Quantcast

DNAinfo has closed.
Click here to read a message from our Founder and CEO

Biggie Mural About to Be Destroyed, Bed-Stuy Building Owner Says

 Artists Scott
Artists Scott "Zimer" Zimmerman (left) and Naoufal "Rocko" Alaoui created a mural on a building at Bedford Avenue and Quincy Street dedicated to rapper Biggie Smalls.
View Full Caption
DNAinfo/Camille Bautista

BEDFORD-STUYVESANT — A two-story mural of Bed-Stuy’s hometown hero Notorious B.I.G. is slated to be destroyed after the owner of the building on which it’s painted prepares to renovate, according to the landlord and and the mural’s artists.

The mural, located on a building at Bedford Avenue and Quincy Street, has drawn tourists and hip-hop heads since it was painted in 2015, but now the landlord, Solomon Berkowitz, said he needs to remove it in order to add new windows.

In a telephone interview Thursday, Berkowitz said he saw no reason to keep the mural.

“Let me rephrase the question: Why should I keep it?” he said. “I don’t even see the point of the discussion. I could demolish the building if I wanted to, I don’t need no permission from anyone except the DOB.”

Berkowitz declined to discuss the matter further, and it was not immediately clear when the mural would be removed. He secured permits in March for the work, which includes a gut renovation of the second floor and the addition of two windows to the wall with the mural, Department of Buildings records show.

In an Instagram post by Spread Art NYC, a collective affiliated with the mural’s artists Naoufal “Rocko” Alaoui and Scott "Zimer" Zimmerman, the group said Berkowitz had offered to keep the mural up in exchange for $1,200 a month, but said the collective would be unable to sustain the cost.

 

A few updates on "king Of NY" Mural: we just want everyone to know that Spread Art NYC, your humble community Art organization has been working real hard to keep this mural up for the past year! Landlord always calls us and Claims that the neighbors are complaining about the mural and the crowds it attracts. About 4 months ago, he told us about the construction he will be doing which will damage the mural in the process. He will be opening Windows on the wall to increase rent profit by $500 according to them. Today Spread Art NYC offered $5000 (which we planned to gather from the community and the fans) not to open the windows. Unfortunately, that offer was declined and it was answered by a counteroffer of $1250 a month. At this point, there is nothing Spread Art NYC can do to save this mural. We will continue to serve our neighborhoods regardless!! Community is our goal, we like to give back and we thought A biggie mural at the corner of #bedfordandquincy was needed to keep the culture alive, to keep Brooklyn Alive. We always say, Brooklyn is Biggie and Biggie is Brooklyn. A landlord can NEVER change that! We want to thank everyone for the love! We promise, we GOT YOU!!!💪💯#spreadartnyc #20bigyears #bedstuy #bedfordstuyvesant #biggie #kingofny #livefrombedfordstuyvesant #spreadloveitsthebrooklynway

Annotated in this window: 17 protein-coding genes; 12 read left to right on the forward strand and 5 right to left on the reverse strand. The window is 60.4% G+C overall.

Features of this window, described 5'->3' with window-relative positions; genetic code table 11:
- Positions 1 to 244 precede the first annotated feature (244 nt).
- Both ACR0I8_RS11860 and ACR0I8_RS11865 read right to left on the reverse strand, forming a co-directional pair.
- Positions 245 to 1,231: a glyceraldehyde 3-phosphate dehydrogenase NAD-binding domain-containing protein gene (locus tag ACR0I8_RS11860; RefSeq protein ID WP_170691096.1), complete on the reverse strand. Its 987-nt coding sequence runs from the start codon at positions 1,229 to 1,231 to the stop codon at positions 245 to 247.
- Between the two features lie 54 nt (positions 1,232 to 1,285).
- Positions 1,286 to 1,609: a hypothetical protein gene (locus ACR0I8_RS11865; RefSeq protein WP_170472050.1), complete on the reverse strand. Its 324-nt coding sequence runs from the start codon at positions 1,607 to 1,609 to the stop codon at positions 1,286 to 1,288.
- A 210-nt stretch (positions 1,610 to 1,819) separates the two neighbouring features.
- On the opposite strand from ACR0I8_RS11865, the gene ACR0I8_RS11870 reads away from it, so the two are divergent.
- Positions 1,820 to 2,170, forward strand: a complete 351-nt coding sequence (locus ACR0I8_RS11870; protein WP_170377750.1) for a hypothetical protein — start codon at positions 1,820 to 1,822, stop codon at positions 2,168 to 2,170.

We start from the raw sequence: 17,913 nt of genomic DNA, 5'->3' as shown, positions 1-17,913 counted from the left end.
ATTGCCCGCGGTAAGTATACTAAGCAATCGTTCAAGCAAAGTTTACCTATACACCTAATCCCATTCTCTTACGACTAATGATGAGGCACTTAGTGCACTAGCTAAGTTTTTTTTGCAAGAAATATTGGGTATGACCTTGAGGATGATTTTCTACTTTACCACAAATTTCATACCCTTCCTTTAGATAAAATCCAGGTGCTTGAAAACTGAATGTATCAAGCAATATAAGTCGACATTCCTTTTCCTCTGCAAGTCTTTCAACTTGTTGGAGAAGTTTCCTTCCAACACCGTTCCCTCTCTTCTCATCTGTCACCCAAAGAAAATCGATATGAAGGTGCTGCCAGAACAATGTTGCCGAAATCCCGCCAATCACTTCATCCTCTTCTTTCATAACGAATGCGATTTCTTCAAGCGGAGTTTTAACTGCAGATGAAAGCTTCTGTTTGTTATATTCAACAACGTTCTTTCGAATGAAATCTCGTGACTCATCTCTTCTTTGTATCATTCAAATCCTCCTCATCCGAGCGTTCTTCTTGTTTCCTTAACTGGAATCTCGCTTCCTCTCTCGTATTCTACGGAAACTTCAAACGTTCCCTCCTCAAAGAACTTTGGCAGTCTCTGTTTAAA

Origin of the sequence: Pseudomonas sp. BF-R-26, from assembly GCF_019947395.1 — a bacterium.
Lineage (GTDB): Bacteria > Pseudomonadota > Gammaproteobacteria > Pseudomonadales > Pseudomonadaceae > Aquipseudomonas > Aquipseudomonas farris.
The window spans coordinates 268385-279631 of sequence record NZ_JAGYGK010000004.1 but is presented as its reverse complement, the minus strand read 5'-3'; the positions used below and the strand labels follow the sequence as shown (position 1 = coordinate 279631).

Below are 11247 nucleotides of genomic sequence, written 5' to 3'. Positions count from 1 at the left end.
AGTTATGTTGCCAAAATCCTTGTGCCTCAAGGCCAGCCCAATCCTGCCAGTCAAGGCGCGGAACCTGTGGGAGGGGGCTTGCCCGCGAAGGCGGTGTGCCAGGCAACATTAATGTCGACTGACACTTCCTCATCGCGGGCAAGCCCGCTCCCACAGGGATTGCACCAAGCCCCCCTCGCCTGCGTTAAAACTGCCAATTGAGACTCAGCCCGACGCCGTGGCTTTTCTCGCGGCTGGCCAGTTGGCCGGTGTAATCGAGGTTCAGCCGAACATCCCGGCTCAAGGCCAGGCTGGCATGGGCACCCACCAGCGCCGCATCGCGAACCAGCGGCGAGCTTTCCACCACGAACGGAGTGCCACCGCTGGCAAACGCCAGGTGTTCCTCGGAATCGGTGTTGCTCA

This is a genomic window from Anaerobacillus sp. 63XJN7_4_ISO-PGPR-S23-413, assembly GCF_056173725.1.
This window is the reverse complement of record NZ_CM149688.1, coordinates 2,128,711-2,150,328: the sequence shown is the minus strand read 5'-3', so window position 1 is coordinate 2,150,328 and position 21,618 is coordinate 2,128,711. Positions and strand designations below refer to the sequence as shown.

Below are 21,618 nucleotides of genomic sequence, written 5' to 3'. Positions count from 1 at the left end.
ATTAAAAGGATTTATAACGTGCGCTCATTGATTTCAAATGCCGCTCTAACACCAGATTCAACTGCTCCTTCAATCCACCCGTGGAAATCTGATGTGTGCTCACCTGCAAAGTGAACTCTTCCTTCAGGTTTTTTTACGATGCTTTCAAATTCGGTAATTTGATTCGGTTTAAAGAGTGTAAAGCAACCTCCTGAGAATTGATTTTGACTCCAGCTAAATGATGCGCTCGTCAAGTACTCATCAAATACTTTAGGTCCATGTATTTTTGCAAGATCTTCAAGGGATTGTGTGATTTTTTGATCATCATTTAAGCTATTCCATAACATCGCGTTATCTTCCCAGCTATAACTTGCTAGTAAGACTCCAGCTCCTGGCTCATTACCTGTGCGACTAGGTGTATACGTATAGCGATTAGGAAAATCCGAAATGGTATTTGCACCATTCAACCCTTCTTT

A post shared by Spread Art NYC (@spreadartnyc) on

The group bemoaned the mural’s imminent demise, but hoped to keep the spirit of the painting alive.

“We always say, Brooklyn is Biggie and Biggie is Brooklyn,” read the caption. “A landlord can NEVER change that!”

As news of the mural’s planned takedown spread, fans of the work took to social media to decry what some described as the march of gentrification.

“Do not allow them to continue to destroy Brooklyn as we know it,” wrote one Instagram user. “What Brooklyn was once known for is quickly fading away.”